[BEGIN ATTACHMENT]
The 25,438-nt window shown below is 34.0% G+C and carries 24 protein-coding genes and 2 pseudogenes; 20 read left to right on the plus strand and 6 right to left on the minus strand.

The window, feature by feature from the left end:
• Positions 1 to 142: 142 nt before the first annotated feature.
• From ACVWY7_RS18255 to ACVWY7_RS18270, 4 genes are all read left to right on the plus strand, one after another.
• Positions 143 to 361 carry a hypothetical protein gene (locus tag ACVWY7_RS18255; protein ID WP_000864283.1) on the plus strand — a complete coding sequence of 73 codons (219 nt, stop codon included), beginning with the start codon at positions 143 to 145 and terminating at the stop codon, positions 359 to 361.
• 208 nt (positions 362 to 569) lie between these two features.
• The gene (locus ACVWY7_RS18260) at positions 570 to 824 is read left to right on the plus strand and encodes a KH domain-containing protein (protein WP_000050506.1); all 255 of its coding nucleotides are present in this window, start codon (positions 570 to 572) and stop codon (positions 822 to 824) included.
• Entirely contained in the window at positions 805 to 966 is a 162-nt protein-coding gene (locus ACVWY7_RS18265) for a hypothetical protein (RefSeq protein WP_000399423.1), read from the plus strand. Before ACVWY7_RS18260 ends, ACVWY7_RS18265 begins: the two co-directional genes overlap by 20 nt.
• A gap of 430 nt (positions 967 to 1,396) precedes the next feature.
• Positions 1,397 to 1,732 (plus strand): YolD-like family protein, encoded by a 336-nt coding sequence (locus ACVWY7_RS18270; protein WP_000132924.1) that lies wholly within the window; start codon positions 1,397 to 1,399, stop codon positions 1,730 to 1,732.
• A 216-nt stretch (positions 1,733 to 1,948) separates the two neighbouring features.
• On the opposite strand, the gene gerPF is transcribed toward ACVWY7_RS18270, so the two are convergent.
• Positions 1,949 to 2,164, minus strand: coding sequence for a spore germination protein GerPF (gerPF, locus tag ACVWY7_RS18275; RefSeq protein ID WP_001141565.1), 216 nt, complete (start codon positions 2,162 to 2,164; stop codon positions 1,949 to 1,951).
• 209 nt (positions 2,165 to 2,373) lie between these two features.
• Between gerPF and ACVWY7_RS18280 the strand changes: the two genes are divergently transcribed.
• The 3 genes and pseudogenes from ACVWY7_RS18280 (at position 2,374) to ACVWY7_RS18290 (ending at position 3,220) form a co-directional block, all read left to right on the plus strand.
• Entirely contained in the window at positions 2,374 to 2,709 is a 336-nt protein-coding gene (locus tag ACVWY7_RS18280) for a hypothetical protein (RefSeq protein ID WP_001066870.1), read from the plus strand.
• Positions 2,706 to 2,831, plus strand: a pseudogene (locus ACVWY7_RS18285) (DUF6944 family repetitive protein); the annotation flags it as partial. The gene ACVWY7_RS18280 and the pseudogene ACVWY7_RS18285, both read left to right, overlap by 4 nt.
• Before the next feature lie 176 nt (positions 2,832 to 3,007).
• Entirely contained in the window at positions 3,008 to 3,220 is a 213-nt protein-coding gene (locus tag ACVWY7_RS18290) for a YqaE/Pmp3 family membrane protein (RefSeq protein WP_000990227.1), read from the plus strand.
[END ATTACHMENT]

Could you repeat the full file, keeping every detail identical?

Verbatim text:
The 25,438-nt window shown below is 34.0% G+C and carries 24 protein-coding genes and 2 pseudogenes; 20 read left to right on the plus strand and 6 right to left on the minus strand.

The window, feature by feature from the left end:
• Positions 1 to 142: 142 nt before the first annotated feature.
• From ACVWY7_RS18255 to ACVWY7_RS18270, 4 genes are all read left to right on the plus strand, one after another.
• Positions 143 to 361 carry a hypothetical protein gene (locus tag ACVWY7_RS18255; protein ID WP_000864283.1) on the plus strand — a complete coding sequence of 73 codons (219 nt, stop codon included), beginning with the start codon at positions 143 to 145 and terminating at the stop codon, positions 359 to 361.
• 208 nt (positions 362 to 569) lie between these two features.
• The gene (locus ACVWY7_RS18260) at positions 570 to 824 is read left to right on the plus strand and encodes a KH domain-containing protein (protein WP_000050506.1); all 255 of its coding nucleotides are present in this window, start codon (positions 570 to 572) and stop codon (positions 822 to 824) included.
• Entirely contained in the window at positions 805 to 966 is a 162-nt protein-coding gene (locus ACVWY7_RS18265) for a hypothetical protein (RefSeq protein WP_000399423.1), read from the plus strand. Before ACVWY7_RS18260 ends, ACVWY7_RS18265 begins: the two co-directional genes overlap by 20 nt.
• A gap of 430 nt (positions 967 to 1,396) precedes the next feature.
• Positions 1,397 to 1,732 (plus strand): YolD-like family protein, encoded by a 336-nt coding sequence (locus ACVWY7_RS18270; protein WP_000132924.1) that lies wholly within the window; start codon positions 1,397 to 1,399, stop codon positions 1,730 to 1,732.
• A 216-nt stretch (positions 1,733 to 1,948) separates the two neighbouring features.
• On the opposite strand, the gene gerPF is transcribed toward ACVWY7_RS18270, so the two are convergent.
• Positions 1,949 to 2,164, minus strand: coding sequence for a spore germination protein GerPF (gerPF, locus tag ACVWY7_RS18275; RefSeq protein ID WP_001141565.1), 216 nt, complete (start codon positions 2,162 to 2,164; stop codon positions 1,949 to 1,951).
• 209 nt (positions 2,165 to 2,373) lie between these two features.
• Between gerPF and ACVWY7_RS18280 the strand changes: the two genes are divergently transcribed.
• The 3 genes and pseudogenes from ACVWY7_RS18280 (at position 2,374) to ACVWY7_RS18290 (ending at position 3,220) form a co-directional block, all read left to right on the plus strand.
• Entirely contained in the window at positions 2,374 to 2,709 is a 336-nt protein-coding gene (locus tag ACVWY7_RS18280) for a hypothetical protein (RefSeq protein ID WP_001066870.1), read from the plus strand.
• Positions 2,706 to 2,831, plus strand: a pseudogene (locus ACVWY7_RS18285) (DUF6944 family repetitive protein); the annotation flags it as partial. The gene ACVWY7_RS18280 and the pseudogene ACVWY7_RS18285, both read left to right, overlap by 4 nt.
• Before the next feature lie 176 nt (positions 2,832 to 3,007).
• Entirely contained in the window at positions 3,008 to 3,220 is a 213-nt protein-coding gene (locus tag ACVWY7_RS18290) for a YqaE/Pmp3 family membrane protein (RefSeq protein WP_000990227.1), read from the plus strand.